Target 11 investigates stimulus spending 3 years later

by: Rick Earle, Target 11 Investigator Updated:


None - PITTSBURGH -- It's been three years since President Barack Obama began the economic stimulus program. The goal was to jump-start the economy and create jobs.

Target 11 discovered that western Pennsylvania received millions of dollars, and the money is still flowing into many communities. Was it well spent? Did the program work?

Target 11 Investigator Rick Earle discovered the answer to those questions depends on whom you talk to. Supporters say it's been worth every cent, but critics contend it hasn't done what it was supposed to.

Brand new energy efficient lights will soon be going up in the city-county building in downtown Pittsburgh thanks to a federal stimulus grant.

"It's an investment of $3 million upfront, but long term, we are going to recognize a significant amount of savings in terms of our energy consumption," said Pittsburgh Mayor Luke Ravenstahl, whose city received about $20 million in stimulus cash.

"It's been very, very important money that if we didn't have, we wouldn't be able to put people to work. We wouldn't have been able to invest in important projects. We are certainly glad the president pushed that forward. We think we spent that money very wisely here in Pittsburgh, and we have all the projects to show for it," Ravenstahl said.

Target 11 discovered exactly how some of the money was spent in western Pennsylvania.

The University of Pittsburgh received $317 million. A lot of the money went to pay for research studies such as one conducted on the immune response in human cancer.

Carnegie Mellon University got $41 million. The money went for a number of research projects and studies like innovating supercomputing molecular dynamics.

The Pittsburgh School District got $71 million. But that money only delayed the inevitable, according to the Allegheny Institute's Eric Montarti, a research analyst for the conservative think tank.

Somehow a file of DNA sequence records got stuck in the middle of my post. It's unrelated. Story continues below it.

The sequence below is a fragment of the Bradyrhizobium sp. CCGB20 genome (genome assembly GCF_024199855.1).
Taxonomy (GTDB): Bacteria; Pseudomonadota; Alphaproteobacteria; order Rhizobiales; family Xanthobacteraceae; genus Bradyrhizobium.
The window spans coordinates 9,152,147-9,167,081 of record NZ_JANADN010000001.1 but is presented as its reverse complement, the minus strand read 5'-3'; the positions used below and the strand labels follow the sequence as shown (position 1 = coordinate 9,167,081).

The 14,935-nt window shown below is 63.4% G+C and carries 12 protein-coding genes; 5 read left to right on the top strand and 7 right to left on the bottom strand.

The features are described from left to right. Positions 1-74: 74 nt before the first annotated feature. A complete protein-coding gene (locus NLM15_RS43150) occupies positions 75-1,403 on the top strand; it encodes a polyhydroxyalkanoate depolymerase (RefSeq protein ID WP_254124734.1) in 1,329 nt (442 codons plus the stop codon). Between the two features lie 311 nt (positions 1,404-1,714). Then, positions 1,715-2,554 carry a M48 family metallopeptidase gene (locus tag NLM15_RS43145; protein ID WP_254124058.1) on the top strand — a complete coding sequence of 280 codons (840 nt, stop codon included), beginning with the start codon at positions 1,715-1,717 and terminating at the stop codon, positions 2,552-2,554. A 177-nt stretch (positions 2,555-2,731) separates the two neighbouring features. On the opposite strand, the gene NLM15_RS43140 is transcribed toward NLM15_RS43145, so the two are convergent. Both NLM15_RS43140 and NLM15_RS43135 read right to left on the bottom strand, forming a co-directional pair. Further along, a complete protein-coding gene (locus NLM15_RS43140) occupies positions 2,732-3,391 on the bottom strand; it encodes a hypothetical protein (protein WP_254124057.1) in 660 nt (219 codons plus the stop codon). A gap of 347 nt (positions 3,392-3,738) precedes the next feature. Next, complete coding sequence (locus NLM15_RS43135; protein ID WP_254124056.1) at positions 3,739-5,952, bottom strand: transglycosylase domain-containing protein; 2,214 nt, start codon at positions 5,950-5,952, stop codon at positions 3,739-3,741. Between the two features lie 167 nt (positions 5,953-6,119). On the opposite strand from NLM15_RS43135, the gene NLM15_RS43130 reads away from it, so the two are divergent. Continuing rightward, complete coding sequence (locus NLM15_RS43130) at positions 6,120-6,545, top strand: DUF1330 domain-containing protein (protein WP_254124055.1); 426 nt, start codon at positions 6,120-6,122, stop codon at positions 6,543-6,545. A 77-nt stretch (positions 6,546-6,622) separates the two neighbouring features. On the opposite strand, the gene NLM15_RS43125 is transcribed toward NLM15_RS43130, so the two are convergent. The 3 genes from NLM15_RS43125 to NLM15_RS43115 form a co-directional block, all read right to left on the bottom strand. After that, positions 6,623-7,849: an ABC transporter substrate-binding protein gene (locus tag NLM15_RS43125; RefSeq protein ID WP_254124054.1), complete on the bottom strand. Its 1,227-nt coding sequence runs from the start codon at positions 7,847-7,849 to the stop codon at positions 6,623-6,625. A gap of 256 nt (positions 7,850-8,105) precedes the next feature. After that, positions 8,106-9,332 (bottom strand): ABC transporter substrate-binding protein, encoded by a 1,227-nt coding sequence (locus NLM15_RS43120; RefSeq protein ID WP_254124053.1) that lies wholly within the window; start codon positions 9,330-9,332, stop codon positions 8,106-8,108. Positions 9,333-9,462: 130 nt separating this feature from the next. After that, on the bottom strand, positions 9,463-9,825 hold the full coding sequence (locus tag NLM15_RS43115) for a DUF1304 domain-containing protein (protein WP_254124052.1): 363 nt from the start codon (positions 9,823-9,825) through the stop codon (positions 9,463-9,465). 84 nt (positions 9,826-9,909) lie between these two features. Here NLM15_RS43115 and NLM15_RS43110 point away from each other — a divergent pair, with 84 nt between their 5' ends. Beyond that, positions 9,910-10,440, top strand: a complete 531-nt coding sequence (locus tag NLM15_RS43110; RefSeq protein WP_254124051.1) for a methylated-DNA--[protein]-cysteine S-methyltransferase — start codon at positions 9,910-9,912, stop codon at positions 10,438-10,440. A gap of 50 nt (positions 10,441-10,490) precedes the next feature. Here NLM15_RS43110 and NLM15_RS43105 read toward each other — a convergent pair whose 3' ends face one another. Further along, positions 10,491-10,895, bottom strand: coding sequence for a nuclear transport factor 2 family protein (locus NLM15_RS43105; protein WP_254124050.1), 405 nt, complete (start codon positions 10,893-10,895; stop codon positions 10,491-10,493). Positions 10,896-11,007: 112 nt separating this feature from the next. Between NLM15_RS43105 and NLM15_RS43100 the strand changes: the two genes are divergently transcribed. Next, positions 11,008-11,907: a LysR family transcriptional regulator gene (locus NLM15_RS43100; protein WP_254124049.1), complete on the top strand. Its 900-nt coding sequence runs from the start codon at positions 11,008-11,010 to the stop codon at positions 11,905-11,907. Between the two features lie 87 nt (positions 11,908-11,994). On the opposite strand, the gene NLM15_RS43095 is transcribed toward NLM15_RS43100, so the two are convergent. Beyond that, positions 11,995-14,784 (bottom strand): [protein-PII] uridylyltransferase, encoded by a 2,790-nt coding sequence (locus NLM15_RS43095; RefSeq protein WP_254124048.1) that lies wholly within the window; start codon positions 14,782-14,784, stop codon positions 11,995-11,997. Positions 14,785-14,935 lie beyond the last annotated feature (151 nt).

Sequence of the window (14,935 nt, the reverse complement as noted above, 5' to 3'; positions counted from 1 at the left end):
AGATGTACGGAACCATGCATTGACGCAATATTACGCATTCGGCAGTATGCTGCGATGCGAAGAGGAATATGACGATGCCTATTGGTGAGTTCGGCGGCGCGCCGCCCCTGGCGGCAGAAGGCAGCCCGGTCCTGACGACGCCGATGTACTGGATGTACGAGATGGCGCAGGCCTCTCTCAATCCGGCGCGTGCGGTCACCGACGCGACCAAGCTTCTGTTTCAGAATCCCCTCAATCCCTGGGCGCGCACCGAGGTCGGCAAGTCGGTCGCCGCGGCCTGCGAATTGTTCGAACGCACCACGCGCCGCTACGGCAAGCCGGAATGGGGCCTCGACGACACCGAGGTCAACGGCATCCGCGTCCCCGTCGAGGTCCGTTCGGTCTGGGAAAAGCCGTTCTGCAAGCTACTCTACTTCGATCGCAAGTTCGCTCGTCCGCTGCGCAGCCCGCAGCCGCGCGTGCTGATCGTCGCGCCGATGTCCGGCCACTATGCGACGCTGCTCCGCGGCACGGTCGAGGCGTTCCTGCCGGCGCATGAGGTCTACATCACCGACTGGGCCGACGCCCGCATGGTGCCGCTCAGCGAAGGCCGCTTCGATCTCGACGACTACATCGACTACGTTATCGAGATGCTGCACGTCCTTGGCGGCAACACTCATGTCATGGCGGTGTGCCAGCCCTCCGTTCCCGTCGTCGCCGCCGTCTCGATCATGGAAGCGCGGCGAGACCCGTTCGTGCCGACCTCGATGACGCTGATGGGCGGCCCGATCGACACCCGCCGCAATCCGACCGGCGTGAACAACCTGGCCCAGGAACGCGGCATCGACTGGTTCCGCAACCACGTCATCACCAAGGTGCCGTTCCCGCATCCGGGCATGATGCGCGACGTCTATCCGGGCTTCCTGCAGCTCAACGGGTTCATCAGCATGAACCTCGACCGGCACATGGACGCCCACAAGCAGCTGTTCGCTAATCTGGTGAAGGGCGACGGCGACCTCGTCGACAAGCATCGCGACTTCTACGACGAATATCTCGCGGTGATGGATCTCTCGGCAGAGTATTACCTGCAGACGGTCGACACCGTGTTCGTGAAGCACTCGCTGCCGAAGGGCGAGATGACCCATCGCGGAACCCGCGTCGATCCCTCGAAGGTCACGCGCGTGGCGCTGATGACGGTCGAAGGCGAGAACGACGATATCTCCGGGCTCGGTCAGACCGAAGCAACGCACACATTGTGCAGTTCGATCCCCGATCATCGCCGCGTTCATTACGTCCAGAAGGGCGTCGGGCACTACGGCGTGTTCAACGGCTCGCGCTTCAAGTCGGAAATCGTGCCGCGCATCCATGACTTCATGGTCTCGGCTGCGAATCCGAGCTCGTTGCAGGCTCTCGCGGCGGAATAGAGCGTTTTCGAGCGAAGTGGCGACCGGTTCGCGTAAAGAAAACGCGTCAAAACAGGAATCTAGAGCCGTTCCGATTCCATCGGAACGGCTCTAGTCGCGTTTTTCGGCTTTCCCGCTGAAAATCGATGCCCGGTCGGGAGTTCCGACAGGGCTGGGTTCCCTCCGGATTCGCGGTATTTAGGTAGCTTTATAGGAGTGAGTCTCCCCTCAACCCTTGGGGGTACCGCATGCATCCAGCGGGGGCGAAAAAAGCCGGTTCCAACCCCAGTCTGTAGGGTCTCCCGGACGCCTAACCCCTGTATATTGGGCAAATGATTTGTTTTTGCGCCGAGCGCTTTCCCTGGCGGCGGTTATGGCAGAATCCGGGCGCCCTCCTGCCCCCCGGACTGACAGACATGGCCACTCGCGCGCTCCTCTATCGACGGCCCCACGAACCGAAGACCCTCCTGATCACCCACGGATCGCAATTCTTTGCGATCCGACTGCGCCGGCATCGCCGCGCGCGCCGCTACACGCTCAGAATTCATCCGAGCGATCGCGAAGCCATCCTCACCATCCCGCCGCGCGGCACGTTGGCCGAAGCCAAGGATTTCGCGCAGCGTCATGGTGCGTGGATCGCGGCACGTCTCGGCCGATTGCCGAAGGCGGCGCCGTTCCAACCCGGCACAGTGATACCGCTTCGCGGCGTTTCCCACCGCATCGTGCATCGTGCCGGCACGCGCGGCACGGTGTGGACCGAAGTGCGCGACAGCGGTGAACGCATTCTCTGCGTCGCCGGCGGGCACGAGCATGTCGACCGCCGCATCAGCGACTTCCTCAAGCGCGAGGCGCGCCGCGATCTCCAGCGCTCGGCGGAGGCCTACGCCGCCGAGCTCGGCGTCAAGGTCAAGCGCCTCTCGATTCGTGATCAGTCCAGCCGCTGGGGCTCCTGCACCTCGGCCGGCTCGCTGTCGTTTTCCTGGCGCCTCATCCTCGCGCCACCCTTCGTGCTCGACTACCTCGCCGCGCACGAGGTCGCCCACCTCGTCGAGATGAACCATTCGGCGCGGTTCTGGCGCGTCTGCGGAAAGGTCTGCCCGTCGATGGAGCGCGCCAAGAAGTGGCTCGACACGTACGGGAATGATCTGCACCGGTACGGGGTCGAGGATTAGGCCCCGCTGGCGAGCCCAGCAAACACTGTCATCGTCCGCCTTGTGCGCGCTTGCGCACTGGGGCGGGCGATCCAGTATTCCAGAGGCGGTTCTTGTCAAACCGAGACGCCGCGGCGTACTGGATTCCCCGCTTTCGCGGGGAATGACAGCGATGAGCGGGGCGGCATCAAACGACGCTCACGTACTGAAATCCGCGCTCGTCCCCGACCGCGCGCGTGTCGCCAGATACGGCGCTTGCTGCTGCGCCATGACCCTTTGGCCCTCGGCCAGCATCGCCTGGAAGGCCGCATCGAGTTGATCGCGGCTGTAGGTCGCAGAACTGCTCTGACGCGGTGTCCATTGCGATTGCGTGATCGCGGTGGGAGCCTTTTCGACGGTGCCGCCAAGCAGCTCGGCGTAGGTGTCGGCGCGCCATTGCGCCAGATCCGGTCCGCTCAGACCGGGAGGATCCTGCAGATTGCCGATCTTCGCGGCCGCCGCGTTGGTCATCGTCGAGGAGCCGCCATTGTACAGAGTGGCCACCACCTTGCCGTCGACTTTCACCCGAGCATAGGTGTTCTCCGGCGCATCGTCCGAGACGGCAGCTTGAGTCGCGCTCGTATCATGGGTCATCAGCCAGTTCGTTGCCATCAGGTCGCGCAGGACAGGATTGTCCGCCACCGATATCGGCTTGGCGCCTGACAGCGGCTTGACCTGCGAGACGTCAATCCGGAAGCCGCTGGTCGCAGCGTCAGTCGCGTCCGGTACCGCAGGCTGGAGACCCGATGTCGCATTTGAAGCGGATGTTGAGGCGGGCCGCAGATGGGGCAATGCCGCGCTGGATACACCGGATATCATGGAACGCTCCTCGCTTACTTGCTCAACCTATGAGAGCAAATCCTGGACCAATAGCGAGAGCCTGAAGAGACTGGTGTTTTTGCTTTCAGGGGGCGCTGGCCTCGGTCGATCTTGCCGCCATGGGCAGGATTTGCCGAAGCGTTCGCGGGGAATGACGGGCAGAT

"Now we see that just put off what has become a day of reckoning for the state budge and the fiscal difficulty for school districts," said Montarti.

Perhaps one of the most controversial projects in our area has been the Allegheny County Port Authorities North Shore connector. That project received $63 million in stimulus funds. That's approximately the same deficit now facing the financially struggling authority.

"How are we going to explain to our riders and taxpayers that we are broke, can't run the buses, going to cut services going to lay people off, and here's a new expansion of our system?" said Montarti.

Montarti contends the stimulus program wasn't all it was cracked up to be. He points to an unemployment rate that has hovered around 7 percent just before and after stimulus.

And while the state received a total of $33 billion in stimulus funds, state officials have said the money helped to create or save 136,000 jobs. Target 11 did the math and that comes out to $242,647 per job.

"I think on those measures, the unemployment rate and the cost per job, you have to be much more on the skeptical side," said Montarti.

Supporters have said it's unfair to place a costs on the jobs because many more have been impacted by stimulus.

Target 11 questioned the secretary of energy about the stimulus program. Secretary Dr. Steven Chu told Earle that the program worked.

Chu cited the automobile industry as a prime example of an industry that's benefited from federal stimulus.

"Look at the money. We have tens of thousands of direct jobs it's generated. If you look at the auto industry, where many people said hey they were acting badly, forget it, just let free enterprise run the course, it was a good decision. The stimulus money, the loan program for Ford, I mean Ford is making fabulous cars. GM and Chrysle are back," said Chu. 

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